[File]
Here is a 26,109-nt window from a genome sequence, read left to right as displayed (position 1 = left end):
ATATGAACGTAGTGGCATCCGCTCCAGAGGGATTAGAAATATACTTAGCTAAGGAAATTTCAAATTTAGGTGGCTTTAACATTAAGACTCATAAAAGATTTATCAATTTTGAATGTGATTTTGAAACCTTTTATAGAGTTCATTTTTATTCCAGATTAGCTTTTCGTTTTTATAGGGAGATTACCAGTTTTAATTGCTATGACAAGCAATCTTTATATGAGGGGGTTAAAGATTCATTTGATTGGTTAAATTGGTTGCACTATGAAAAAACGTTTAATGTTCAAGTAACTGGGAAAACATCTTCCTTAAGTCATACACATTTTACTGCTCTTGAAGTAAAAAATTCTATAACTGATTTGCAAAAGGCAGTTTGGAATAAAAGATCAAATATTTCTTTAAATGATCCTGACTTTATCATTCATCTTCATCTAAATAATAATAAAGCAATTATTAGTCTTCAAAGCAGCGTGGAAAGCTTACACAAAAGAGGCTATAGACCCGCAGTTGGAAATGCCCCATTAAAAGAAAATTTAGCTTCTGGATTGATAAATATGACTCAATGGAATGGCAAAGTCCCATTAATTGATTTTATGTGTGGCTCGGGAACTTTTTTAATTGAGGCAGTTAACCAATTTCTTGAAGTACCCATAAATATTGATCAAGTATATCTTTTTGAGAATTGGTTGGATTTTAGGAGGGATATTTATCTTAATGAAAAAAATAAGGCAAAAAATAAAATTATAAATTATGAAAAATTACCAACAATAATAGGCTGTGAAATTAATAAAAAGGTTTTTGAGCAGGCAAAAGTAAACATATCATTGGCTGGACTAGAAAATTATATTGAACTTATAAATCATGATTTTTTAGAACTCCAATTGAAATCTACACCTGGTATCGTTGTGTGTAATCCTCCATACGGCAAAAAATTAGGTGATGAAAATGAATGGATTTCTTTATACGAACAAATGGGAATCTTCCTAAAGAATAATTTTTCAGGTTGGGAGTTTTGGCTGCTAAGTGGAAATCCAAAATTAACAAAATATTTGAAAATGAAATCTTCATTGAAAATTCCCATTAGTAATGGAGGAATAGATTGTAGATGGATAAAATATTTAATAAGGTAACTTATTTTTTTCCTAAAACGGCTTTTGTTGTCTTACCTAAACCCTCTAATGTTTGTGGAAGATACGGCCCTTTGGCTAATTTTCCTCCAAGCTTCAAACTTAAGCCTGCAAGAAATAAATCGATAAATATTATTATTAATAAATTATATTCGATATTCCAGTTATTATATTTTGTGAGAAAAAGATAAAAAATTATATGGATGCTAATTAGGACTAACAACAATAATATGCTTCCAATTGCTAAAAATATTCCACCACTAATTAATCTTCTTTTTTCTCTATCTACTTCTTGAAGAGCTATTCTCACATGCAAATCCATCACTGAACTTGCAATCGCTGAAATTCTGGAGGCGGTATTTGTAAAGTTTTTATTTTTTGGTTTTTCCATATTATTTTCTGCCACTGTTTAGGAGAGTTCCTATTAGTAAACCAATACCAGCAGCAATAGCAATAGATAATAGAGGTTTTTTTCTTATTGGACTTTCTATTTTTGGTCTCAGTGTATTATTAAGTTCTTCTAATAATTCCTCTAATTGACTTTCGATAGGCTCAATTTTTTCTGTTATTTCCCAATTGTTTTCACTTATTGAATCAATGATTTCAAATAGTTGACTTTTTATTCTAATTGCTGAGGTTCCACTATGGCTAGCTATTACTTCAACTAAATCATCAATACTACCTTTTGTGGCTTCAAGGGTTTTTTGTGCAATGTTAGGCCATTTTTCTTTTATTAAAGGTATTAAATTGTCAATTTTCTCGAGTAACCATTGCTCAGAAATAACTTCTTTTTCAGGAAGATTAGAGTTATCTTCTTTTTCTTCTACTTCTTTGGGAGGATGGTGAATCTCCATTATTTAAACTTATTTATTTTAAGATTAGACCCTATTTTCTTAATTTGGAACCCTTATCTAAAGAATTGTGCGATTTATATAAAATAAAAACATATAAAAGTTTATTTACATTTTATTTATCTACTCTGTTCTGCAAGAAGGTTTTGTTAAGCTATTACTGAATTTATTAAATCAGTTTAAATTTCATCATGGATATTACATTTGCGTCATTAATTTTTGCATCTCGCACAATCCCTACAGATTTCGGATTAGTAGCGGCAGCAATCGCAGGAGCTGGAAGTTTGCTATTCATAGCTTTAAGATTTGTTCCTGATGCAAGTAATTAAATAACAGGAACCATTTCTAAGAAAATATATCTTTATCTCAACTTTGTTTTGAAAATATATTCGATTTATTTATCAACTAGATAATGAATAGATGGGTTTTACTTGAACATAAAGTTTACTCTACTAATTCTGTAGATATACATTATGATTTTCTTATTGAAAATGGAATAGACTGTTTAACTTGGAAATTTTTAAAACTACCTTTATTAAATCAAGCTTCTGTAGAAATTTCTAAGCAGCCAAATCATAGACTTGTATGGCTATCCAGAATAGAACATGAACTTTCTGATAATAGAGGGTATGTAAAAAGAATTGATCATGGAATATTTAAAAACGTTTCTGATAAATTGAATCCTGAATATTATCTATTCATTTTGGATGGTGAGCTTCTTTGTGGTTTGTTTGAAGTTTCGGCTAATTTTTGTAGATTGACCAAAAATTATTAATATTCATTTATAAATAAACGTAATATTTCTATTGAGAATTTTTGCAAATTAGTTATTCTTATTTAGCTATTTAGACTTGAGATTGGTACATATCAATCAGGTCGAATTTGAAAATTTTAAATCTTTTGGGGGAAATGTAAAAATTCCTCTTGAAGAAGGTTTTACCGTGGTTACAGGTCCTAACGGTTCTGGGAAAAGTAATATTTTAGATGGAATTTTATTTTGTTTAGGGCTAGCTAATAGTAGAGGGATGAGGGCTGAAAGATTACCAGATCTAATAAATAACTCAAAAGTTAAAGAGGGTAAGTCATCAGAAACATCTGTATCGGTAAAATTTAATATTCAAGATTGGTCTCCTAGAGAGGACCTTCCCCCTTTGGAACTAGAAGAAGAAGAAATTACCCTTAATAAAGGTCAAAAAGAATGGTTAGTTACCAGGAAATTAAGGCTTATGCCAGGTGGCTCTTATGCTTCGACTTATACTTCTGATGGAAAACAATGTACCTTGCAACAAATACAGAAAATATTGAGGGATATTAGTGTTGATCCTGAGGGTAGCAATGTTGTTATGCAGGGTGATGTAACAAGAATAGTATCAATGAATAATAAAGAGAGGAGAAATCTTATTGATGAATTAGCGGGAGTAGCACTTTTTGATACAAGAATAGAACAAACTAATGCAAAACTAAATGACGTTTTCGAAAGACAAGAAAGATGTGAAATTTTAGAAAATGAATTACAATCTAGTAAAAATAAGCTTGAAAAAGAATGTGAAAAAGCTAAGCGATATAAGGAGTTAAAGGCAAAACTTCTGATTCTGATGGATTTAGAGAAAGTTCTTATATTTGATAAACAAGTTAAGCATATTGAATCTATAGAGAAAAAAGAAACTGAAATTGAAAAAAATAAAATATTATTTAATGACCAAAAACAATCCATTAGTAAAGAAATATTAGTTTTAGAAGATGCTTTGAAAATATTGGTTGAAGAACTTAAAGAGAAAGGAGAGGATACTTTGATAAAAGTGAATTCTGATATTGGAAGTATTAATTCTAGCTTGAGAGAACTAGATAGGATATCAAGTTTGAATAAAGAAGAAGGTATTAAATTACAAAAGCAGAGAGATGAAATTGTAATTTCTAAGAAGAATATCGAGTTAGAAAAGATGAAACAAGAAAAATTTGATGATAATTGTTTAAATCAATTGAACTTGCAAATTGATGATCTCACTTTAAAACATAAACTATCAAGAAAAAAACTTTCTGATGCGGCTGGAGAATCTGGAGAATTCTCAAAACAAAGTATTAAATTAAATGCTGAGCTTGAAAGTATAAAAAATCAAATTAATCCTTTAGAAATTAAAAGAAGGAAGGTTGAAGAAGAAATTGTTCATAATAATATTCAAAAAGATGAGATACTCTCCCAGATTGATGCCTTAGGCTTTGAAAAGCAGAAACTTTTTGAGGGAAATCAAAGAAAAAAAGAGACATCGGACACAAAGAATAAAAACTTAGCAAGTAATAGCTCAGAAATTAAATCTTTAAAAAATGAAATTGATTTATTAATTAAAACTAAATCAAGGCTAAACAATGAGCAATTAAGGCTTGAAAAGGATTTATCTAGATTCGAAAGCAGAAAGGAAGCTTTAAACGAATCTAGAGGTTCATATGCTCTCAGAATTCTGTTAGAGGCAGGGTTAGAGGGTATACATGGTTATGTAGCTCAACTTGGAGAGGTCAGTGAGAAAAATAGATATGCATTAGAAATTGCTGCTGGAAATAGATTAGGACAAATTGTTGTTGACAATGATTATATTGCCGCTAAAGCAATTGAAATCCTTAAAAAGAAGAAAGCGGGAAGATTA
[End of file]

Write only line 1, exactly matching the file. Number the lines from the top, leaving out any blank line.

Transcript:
Here is a 26,109-nt window from a genome sequence, read left to right as displayed (position 1 = left end):